Financial instruments are initially recognized at fair value and are subsequently accounted for at fair value or amortized cost depending on the financial instrument classification. The classification depends on the purpose for which the financial instruments were acquired and their characteristics. The fair value of a financial instrument on initial recognition is normally the transaction price, i.e., the fair value of the consideration given.
Subsequent to initial recognition, the fair values are determined based on available information. Financial instruments classified as FVTPL or AFS are carried at fair value, while all others are carried at amortized cost. The fair values of investments, excluding commercial loans, are based on quoted bid market prices, where available, or observable market inputs. Observable market inputs include quoted prices for similar assets in active markets, quoted prices for identical or similar assets in inactive markets, inputs that are observable but are not prices such as interest rates and credit risks, and inputs that are derived from or corroborated by observable market data. The fair values of commercial loans and other financial instruments are measured at amortized cost using the effective interest rate method.
All short-term investments, equities (including preferred stocks, common stocks, and pooled funds), and bonds, except those voluntarily designated as FVTPL, are designated as AFS. Changes in fair value are recorded, net of income taxes, in OCI in the consolidated statement of comprehensive income until the disposal of the financial instrument, or when an impairment loss is recognized. When the financial instrument is disposed of, the gain or loss is reclassified from accumulated other comprehensive income to recognized gains on investments in the consolidated statement of comprehensive income.
We have voluntarily designated a portion of our bonds as FVTPL. We have no other FVTPL financial assets. Changes in fair values as well as gains and losses on disposal of FVTPL financial instruments are recorded in recognized gains on investments in the consolidated statement of comprehensive income with the related tax impact included in income tax (recovery) expense. Gains and losses on the sale of FVTPL financial instruments are calculated on an average cost basis. Changes in the fair value of the FVTPL financial instruments are reflected within net (loss) income in the consolidated statement of comprehensive income, so it is not necessary to record an impairment loss when there has been a significant or prolonged decline in the fair value of FVTPL financial instruments.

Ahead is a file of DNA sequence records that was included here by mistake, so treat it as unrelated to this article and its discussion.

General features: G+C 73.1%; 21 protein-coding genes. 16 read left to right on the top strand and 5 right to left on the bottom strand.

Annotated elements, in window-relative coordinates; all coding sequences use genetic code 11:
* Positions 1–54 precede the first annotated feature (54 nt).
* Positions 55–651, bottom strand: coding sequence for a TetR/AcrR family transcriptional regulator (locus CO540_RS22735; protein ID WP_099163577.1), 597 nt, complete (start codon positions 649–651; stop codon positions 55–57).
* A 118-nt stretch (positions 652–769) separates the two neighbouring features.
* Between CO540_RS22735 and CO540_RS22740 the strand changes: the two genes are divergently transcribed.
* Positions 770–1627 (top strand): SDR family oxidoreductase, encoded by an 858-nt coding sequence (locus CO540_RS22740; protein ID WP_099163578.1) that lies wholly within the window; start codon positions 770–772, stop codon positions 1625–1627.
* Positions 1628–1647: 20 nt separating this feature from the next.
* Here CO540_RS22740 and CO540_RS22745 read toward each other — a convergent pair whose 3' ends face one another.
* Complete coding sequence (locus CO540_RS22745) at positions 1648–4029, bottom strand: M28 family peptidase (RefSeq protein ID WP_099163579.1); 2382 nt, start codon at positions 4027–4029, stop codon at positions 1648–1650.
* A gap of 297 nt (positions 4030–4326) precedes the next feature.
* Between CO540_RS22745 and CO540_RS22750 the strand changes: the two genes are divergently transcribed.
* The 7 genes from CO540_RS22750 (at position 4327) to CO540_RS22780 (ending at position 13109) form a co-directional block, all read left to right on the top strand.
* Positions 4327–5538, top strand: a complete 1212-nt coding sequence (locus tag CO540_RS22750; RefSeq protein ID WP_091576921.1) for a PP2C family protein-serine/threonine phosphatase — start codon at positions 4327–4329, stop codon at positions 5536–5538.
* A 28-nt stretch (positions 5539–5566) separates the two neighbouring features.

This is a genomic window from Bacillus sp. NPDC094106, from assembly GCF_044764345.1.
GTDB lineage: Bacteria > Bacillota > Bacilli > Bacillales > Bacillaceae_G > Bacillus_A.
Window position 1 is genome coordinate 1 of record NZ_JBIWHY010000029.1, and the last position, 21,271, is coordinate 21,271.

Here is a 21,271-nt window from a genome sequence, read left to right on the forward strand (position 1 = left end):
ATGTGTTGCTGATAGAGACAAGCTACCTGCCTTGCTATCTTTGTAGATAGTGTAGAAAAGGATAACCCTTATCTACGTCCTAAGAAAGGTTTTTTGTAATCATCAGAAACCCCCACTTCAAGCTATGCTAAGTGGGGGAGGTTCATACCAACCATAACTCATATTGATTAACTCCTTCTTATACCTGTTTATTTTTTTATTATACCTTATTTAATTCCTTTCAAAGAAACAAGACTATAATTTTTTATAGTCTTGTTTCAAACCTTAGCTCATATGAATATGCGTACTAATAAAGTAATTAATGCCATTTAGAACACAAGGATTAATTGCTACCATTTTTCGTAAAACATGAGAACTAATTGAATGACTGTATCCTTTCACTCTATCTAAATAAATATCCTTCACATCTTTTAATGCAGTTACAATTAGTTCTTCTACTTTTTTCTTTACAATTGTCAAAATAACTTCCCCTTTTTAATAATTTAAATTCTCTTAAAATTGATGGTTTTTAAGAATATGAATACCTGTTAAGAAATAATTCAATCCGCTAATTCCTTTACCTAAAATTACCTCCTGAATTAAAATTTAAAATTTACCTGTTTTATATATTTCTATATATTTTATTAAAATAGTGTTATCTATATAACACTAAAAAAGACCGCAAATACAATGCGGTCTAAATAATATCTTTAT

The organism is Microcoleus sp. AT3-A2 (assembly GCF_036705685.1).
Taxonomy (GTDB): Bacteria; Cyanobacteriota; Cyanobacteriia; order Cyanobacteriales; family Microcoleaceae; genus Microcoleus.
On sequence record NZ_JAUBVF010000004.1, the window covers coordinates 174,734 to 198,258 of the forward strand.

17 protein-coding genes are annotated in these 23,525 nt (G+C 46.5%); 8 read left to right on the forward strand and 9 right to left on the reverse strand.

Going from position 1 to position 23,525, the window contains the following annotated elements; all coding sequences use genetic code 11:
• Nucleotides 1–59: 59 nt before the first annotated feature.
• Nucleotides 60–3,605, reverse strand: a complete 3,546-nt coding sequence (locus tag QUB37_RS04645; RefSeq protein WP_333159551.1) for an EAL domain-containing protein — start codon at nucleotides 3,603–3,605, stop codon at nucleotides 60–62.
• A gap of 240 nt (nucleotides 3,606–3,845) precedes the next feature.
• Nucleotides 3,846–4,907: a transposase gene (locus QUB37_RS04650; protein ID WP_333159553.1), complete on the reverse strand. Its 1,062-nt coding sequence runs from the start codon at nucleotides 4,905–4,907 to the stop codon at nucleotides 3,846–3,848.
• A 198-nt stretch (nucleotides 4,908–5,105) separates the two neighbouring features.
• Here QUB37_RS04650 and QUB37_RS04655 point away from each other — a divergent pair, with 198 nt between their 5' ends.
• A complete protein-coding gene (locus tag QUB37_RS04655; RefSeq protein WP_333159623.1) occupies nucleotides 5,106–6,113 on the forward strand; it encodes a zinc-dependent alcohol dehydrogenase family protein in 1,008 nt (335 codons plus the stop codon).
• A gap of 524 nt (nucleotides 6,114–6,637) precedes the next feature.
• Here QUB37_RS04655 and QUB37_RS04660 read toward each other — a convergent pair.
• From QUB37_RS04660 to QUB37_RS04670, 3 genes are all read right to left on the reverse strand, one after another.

The designation of the FVTPL bond portfolio aims to reduce the accounting mismatch in net (loss) income that would otherwise be generated by the fluctuations in fair values of underlying claim liabilities due to changes in interest rates. In compliance with OSFI guidelines, we manage the FVTPL portfolio’s quantum and duration so that the impact of changes in interest rates on claim liabilities and the FVTPL portfolio reasonably offset each other.
Bonds and short-term investments are valued on a discounted cash flow basis. The inputs into the discounted cash flow model for the bonds and short-term investments are an estimate of the expected cash flows discounted at a pre-tax risk-free rate plus an appropriate adjustment for credit risk.
Note 2 — “Summary of significant accounting policies”, and Note 5 — “Investments”, of the audited consolidated financial statements provide further details pertaining to the classification and measurement of our financial instruments.
For a discussion of risks and the management of our risks, refer to Section 12 — “Risk management”, Financial risks, included in our MD&A below.